For example, imagine that a website that despite requests to remove, systematically and repeatedly allows the posting of cyberbullying, cyber abuse, image-based abuse, or illegal material. The eSafety Commissioner might then ask a search engine to de-list or de-rank that website.

Blocking arrangements

Finally, we propose to give the eSafety Commissioner the power to direct internet service providers to block domains that contain terrorist or extreme violent material quickly, during an online crisis event such as the Christchurch attacks.

This was a recommendation of the Australian Taskforce to Combat Terrorist and Extreme Violent Material Online which was agreed to by industry and the Government. Such an arrangement would contribute to efforts to deny terrorists the ability and incentive to spread their propaganda and incite further violence and acts of hate.

To facilitate the blocks, the eSafety Commissioner would be able to issue voluntary notices to ISPs. This would allow the eSafety Commissioner to act quickly in responding to an online crisis event.

The voluntary notice scheme would be backed up with power for the eSafety Commissioner to require action by ISPs. Any such mandatory notices would be subject to appeals and transparency mechanisms to provide appropriate oversight of the exercise of this power by the eSafety Commissioner.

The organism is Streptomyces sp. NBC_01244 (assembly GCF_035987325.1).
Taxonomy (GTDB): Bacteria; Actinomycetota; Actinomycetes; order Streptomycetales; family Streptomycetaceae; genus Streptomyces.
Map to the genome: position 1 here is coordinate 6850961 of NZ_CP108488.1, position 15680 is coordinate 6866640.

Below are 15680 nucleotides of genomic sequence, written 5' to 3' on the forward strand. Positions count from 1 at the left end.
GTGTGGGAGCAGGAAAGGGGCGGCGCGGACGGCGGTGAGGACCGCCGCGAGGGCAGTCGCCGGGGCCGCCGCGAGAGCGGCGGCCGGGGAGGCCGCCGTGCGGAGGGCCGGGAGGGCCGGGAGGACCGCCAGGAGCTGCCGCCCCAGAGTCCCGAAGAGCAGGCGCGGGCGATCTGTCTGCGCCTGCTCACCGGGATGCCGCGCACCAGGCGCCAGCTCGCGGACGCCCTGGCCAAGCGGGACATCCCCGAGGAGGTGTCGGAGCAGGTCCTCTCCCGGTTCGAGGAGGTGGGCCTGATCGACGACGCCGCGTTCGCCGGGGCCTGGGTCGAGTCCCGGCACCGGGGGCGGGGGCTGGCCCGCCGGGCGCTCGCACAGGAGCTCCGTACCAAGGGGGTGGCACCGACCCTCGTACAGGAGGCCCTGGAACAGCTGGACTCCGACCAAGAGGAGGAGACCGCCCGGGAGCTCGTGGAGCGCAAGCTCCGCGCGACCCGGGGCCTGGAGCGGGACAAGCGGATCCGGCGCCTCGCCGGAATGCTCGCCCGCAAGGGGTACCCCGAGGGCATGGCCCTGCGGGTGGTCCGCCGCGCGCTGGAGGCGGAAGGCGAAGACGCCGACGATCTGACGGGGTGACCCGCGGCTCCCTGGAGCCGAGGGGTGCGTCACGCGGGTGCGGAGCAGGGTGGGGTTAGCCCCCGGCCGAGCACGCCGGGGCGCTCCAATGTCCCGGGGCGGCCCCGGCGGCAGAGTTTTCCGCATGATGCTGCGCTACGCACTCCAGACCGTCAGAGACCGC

Of course, the use of the power would be strictly limited to dealing with online crisis events such as terrorist attacks, or extreme violent material.


I have been working in this industry long enough to know that some of what I have just outlined will make some industry representatives uncomfortable.

But what I have outlined is the next phase of the collaboration between Government and industry to maintain Australians’ confidence in the online world - confidence that the internet is a remarkable resource for good that they and their children can safely embrace into every part of their life.

To make sure we succeed in this effort, I strongly encourage those with an interest in online safety to contribute to our consultation process.

I am confident that through this process we can make continue to the internet a safer place for Australians.



[1] http://www.roymorgan.com/findings/7665-time-spent-working-and-media-march-2018-201807200811


[3] Quoted in http://techliberation.com/2009/08/12/cyber-libertarianism-the-case-for-real-internet-freedom/, downloaded 22/4/14

[4] https://ourworldindata.org/internet

[5] https://ourworldindata.org/internet

[6] ttps://www.rmit.edu.au/news/all-news/2017/may/not-just-_revenge-porn--image-bas...

[7] Oct 2019 eSafety Supplementary Budget Estimates Brief

[8] https://www.amnesty.org.au/australia-poll-reveals-alarming-impact-online-abuse-women/

[9] https://techcrunch.com/2018/12/27/funding-filth/

[10] https://www.theguardian.com/technology/2015/jun/20/google-excludes-revenge-porn-internet-searches

[11] https://techcrunch.com/2019/01/10/unsafe-search/